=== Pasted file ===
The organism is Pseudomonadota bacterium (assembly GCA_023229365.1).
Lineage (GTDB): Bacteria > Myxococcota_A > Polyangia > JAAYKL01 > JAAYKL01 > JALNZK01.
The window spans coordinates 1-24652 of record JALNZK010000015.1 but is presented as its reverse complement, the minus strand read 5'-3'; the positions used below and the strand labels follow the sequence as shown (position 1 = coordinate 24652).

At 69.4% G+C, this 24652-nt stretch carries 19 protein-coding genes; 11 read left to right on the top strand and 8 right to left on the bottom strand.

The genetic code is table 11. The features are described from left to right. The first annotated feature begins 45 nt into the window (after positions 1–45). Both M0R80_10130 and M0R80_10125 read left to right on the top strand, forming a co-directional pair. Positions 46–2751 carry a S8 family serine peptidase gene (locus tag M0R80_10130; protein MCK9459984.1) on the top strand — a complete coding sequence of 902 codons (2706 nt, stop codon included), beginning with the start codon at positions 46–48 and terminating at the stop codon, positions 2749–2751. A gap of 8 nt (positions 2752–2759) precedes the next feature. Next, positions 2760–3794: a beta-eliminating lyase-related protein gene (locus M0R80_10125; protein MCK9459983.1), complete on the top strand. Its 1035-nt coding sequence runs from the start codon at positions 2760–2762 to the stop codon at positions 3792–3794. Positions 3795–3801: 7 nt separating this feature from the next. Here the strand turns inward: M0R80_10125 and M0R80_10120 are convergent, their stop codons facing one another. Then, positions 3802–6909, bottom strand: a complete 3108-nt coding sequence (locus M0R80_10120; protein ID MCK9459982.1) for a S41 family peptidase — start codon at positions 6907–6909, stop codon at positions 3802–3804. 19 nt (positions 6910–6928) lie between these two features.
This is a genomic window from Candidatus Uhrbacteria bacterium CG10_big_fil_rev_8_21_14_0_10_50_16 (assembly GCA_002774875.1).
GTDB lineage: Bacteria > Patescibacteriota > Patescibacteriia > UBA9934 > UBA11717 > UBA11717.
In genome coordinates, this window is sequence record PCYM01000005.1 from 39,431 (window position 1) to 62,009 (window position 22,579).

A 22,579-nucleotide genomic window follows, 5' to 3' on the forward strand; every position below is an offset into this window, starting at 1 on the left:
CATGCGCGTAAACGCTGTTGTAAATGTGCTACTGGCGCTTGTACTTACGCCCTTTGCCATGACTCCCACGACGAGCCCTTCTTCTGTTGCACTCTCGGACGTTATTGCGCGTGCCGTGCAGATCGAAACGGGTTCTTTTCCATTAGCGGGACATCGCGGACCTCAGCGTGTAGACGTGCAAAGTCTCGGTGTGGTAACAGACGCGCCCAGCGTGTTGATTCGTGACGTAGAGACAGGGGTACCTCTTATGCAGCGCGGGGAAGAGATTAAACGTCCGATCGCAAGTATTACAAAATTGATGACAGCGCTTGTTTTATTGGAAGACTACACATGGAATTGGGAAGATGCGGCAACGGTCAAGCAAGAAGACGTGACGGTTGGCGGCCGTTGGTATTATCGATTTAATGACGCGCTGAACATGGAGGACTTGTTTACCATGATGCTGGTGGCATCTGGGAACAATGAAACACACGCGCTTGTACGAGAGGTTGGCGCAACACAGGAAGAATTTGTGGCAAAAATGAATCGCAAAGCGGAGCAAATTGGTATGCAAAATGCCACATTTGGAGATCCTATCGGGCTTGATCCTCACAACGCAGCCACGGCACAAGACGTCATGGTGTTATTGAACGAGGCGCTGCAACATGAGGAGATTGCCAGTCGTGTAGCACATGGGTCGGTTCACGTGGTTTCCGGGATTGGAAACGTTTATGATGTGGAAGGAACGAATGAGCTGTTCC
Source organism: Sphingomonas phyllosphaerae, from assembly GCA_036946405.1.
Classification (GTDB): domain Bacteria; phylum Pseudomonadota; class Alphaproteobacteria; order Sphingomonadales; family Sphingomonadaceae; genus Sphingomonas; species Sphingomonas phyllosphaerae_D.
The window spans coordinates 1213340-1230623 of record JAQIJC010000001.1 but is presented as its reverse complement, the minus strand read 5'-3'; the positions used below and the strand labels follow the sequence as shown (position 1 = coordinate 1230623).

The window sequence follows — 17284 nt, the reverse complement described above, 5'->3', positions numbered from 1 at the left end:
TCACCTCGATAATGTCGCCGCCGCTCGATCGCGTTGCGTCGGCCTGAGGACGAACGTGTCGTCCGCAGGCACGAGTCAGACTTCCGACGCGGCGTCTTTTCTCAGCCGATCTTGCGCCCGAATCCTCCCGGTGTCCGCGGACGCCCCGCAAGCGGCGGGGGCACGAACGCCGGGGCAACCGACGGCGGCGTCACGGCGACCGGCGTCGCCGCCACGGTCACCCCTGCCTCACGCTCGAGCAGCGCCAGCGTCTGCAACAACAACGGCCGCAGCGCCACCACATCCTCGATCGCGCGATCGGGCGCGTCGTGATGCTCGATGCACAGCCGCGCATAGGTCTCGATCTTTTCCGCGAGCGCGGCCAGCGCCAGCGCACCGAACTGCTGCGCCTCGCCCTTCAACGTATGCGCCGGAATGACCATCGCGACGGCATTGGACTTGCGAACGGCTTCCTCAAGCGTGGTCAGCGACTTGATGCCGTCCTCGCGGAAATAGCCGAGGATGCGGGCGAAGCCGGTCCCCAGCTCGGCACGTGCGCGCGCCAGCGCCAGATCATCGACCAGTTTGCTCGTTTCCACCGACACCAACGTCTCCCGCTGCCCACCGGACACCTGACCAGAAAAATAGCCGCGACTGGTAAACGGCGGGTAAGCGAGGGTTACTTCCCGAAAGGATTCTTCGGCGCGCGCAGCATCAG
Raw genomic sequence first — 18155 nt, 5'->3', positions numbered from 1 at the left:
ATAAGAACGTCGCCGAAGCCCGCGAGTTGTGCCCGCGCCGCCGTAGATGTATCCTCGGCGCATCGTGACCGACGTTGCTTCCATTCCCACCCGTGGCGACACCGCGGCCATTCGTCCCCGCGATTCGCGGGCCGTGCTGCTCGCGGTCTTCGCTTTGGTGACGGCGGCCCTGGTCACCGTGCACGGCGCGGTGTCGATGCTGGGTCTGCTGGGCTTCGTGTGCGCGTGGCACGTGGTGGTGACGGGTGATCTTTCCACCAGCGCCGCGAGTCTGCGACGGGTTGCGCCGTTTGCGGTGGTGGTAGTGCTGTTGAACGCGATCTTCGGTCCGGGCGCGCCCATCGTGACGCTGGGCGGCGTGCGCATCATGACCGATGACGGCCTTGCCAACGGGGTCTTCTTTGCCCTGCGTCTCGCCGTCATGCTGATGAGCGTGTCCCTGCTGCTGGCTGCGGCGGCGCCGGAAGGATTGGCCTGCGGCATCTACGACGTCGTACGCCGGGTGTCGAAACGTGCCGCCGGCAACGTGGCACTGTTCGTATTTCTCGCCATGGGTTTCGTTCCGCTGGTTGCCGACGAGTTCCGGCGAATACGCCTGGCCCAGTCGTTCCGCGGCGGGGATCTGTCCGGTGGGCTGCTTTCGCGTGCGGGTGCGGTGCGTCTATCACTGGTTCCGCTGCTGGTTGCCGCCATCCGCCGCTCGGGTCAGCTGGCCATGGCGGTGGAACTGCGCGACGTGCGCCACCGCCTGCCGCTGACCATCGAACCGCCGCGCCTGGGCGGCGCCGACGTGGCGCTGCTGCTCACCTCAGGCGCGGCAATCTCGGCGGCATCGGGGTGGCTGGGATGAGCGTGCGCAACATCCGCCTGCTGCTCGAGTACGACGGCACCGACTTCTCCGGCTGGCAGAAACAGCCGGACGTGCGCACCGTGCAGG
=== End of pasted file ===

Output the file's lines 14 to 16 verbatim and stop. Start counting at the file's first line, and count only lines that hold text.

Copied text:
The window sequence follows — 17284 nt, the reverse complement described above, 5'->3', positions numbered from 1 at the left end:
TCACCTCGATAATGTCGCCGCCGCTCGATCGCGTTGCGTCGGCCTGAGGACGAACGTGTCGTCCGCAGGCACGAGTCAGACTTCCGACGCGGCGTCTTTTCTCAGCCGATCTTGCGCCCGAATCCTCCCGGTGTCCGCGGACGCCCCGCAAGCGGCGGGGGCACGAACGCCGGGGCAACCGACGGCGGCGTCACGGCGACCGGCGTCGCCGCCACGGTCACCCCTGCCTCACGCTCGAGCAGCGCCAGCGTCTGCAACAACAACGGCCGCAGCGCCACCACATCCTCGATCGCGCGATCGGGCGCGTCGTGATGCTCGATGCACAGCCGCGCATAGGTCTCGATCTTTTCCGCGAGCGCGGCCAGCGCCAGCGCACCGAACTGCTGCGCCTCGCCCTTCAACGTATGCGCCGGAATGACCATCGCGACGGCATTGGACTTGCGAACGGCTTCCTCAAGCGTGGTCAGCGACTTGATGCCGTCCTCGCGGAAATAGCCGAGGATGCGGGCGAAGCCGGTCCCCAGCTCGGCACGTGCGCGCGCCAGCGCCAGATCATCGACCAGTTTGCTCGTTTCCACCGACACCAACGTCTCCCGCTGCCCACCGGACACCTGACCAGAAAAATAGCCGCGACTGGTAAACGGCGGGTAAGCGAGGGTTACTTCCCGAAAGGATTCTTCGGCGCGCGCAGCATCAG
Raw genomic sequence first — 18155 nt, 5'->3', positions numbered from 1 at the left: